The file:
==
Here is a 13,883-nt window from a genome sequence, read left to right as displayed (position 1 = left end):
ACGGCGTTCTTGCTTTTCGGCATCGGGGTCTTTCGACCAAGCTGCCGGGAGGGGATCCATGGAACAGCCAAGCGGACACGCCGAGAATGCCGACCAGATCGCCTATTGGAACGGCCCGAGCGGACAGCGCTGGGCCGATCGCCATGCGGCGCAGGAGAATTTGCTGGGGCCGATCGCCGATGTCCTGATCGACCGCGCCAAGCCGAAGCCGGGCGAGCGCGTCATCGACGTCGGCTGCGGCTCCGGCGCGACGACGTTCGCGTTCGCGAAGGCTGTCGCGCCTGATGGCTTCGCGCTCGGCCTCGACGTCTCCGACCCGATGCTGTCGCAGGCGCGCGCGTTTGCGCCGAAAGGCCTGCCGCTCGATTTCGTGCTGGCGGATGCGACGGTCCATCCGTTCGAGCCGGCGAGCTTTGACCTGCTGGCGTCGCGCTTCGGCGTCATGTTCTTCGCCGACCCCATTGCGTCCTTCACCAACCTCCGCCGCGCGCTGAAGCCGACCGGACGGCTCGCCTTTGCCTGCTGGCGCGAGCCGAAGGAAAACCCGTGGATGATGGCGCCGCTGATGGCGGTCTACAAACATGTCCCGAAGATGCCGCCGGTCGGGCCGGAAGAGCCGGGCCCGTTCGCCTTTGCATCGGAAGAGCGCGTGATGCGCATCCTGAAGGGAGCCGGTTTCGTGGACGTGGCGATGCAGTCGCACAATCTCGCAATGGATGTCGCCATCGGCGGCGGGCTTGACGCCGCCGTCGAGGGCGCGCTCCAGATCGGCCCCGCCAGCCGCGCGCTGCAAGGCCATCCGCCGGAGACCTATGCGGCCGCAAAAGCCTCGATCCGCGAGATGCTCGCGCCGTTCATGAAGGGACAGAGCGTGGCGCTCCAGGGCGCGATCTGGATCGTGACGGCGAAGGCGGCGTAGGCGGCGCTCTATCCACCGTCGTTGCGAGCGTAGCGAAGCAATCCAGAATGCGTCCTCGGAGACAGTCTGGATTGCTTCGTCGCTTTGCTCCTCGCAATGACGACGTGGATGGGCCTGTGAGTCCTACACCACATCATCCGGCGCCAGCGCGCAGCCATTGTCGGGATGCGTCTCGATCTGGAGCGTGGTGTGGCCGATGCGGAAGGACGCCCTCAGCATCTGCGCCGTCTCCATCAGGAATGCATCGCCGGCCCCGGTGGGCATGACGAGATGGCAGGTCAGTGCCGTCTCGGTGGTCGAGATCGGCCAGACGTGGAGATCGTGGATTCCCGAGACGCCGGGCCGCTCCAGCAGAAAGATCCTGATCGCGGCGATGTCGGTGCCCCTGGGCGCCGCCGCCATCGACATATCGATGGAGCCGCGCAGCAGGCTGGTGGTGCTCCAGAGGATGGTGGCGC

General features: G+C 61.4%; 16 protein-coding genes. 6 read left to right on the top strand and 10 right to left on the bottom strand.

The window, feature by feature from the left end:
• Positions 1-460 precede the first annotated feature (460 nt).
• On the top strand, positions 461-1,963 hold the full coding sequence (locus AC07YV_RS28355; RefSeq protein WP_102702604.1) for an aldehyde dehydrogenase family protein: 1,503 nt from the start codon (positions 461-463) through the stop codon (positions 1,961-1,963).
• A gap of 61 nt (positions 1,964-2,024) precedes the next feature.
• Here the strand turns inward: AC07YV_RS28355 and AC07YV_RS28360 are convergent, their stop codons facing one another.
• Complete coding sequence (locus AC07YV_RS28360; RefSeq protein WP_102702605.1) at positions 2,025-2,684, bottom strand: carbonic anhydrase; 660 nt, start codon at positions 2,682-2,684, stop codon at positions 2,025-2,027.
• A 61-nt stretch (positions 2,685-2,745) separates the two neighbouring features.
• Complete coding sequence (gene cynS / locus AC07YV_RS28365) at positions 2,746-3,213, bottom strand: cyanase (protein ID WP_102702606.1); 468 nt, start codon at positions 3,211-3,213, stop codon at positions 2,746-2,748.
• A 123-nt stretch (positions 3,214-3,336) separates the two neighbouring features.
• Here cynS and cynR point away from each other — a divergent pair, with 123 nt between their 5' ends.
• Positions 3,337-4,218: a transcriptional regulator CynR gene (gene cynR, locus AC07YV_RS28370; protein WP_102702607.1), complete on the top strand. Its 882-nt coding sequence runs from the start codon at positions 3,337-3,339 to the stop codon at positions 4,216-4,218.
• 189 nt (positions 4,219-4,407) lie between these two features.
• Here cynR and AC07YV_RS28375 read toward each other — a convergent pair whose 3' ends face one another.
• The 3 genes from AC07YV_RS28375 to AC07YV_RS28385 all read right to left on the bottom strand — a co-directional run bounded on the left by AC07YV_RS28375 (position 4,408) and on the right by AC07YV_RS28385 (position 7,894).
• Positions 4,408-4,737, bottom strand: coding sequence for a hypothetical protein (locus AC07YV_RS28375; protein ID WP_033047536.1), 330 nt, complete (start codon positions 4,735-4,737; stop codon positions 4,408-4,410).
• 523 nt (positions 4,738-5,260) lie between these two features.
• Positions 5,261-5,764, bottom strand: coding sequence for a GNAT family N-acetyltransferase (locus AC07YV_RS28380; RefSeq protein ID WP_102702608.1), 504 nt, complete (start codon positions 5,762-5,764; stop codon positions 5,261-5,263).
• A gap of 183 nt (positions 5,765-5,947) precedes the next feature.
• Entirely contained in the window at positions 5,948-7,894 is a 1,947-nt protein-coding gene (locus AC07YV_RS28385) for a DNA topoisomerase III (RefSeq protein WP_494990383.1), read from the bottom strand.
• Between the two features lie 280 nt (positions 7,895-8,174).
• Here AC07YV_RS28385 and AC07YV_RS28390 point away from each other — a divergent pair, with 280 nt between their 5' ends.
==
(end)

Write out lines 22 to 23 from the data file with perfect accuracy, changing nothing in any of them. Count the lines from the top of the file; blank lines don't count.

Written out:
• Entirely contained in the window at positions 5,948-7,894 is a 1,947-nt protein-coding gene (locus AC07YV_RS28385) for a DNA topoisomerase III (RefSeq protein WP_494990383.1), read from the bottom strand.
• Between the two features lie 280 nt (positions 7,895-8,174).